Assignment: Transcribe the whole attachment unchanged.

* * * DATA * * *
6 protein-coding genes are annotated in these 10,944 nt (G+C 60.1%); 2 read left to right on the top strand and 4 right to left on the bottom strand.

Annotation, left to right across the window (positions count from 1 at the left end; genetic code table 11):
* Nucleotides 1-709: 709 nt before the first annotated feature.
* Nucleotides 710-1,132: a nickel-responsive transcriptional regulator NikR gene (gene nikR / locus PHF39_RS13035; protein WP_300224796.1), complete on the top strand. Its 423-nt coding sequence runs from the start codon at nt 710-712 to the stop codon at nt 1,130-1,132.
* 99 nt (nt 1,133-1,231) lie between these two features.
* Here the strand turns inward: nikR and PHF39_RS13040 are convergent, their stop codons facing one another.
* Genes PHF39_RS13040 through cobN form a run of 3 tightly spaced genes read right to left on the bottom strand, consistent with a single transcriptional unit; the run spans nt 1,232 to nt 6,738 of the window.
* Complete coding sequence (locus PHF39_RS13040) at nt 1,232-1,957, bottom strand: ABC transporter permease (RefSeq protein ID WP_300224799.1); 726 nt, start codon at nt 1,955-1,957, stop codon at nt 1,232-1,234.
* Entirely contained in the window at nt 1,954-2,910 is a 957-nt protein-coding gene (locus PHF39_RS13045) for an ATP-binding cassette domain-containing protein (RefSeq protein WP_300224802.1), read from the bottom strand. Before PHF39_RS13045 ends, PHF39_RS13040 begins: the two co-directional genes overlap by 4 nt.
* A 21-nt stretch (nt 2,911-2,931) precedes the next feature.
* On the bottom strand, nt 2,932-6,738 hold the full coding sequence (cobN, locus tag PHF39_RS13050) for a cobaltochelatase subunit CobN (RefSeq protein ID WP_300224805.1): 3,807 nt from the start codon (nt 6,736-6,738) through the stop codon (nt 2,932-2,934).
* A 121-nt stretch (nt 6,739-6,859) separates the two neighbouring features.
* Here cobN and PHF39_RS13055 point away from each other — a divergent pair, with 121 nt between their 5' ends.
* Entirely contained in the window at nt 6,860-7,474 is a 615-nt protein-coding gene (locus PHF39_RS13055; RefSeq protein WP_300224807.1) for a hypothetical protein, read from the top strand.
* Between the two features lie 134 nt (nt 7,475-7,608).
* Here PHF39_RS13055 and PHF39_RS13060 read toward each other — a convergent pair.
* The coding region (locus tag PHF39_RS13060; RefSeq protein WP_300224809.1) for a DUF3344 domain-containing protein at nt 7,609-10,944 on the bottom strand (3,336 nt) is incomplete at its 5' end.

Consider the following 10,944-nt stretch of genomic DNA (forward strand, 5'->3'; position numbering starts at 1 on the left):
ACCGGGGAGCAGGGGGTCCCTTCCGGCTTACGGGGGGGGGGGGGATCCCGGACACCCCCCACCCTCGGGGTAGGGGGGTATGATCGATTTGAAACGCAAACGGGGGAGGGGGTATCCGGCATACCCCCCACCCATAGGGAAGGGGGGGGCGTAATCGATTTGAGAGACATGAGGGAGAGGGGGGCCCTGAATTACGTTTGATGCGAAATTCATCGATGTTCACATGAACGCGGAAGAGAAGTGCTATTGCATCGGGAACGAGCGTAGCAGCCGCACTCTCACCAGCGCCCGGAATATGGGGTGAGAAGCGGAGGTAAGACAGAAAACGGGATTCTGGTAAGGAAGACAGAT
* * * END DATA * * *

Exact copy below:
6 protein-coding genes are annotated in these 10,944 nt (G+C 60.1%); 2 read left to right on the top strand and 4 right to left on the bottom strand.

Annotation, left to right across the window (positions count from 1 at the left end; genetic code table 11):
* Nucleotides 1-709: 709 nt before the first annotated feature.
* Nucleotides 710-1,132: a nickel-responsive transcriptional regulator NikR gene (gene nikR / locus PHF39_RS13035; protein WP_300224796.1), complete on the top strand. Its 423-nt coding sequence runs from the start codon at nt 710-712 to the stop codon at nt 1,130-1,132.
* 99 nt (nt 1,133-1,231) lie between these two features.
* Here the strand turns inward: nikR and PHF39_RS13040 are convergent, their stop codons facing one another.
* Genes PHF39_RS13040 through cobN form a run of 3 tightly spaced genes read right to left on the bottom strand, consistent with a single transcriptional unit; the run spans nt 1,232 to nt 6,738 of the window.
* Complete coding sequence (locus PHF39_RS13040) at nt 1,232-1,957, bottom strand: ABC transporter permease (RefSeq protein ID WP_300224799.1); 726 nt, start codon at nt 1,955-1,957, stop codon at nt 1,232-1,234.
* Entirely contained in the window at nt 1,954-2,910 is a 957-nt protein-coding gene (locus PHF39_RS13045) for an ATP-binding cassette domain-containing protein (RefSeq protein WP_300224802.1), read from the bottom strand. Before PHF39_RS13045 ends, PHF39_RS13040 begins: the two co-directional genes overlap by 4 nt.
* A 21-nt stretch (nt 2,911-2,931) precedes the next feature.
* On the bottom strand, nt 2,932-6,738 hold the full coding sequence (cobN, locus tag PHF39_RS13050) for a cobaltochelatase subunit CobN (RefSeq protein ID WP_300224805.1): 3,807 nt from the start codon (nt 6,736-6,738) through the stop codon (nt 2,932-2,934).
* A 121-nt stretch (nt 6,739-6,859) separates the two neighbouring features.
* Here cobN and PHF39_RS13055 point away from each other — a divergent pair, with 121 nt between their 5' ends.
* Entirely contained in the window at nt 6,860-7,474 is a 615-nt protein-coding gene (locus PHF39_RS13055; RefSeq protein WP_300224807.1) for a hypothetical protein, read from the top strand.
* Between the two features lie 134 nt (nt 7,475-7,608).
* Here PHF39_RS13055 and PHF39_RS13060 read toward each other — a convergent pair.
* The coding region (locus tag PHF39_RS13060; RefSeq protein WP_300224809.1) for a DUF3344 domain-containing protein at nt 7,609-10,944 on the bottom strand (3,336 nt) is incomplete at its 5' end.

Consider the following 10,944-nt stretch of genomic DNA (forward strand, 5'->3'; position numbering starts at 1 on the left):
ACCGGGGAGCAGGGGGTCCCTTCCGGCTTACGGGGGGGGGGGGGATCCCGGACACCCCCCACCCTCGGGGTAGGGGGGTATGATCGATTTGAAACGCAAACGGGGGAGGGGGTATCCGGCATACCCCCCACCCATAGGGAAGGGGGGGGCGTAATCGATTTGAGAGACATGAGGGAGAGGGGGGCCCTGAATTACGTTTGATGCGAAATTCATCGATGTTCACATGAACGCGGAAGAGAAGTGCTATTGCATCGGGAACGAGCGTAGCAGCCGCACTCTCACCAGCGCCCGGAATATGGGGTGAGAAGCGGAGGTAAGACAGAAAACGGGATTCTGGTAAGGAAGACAGAT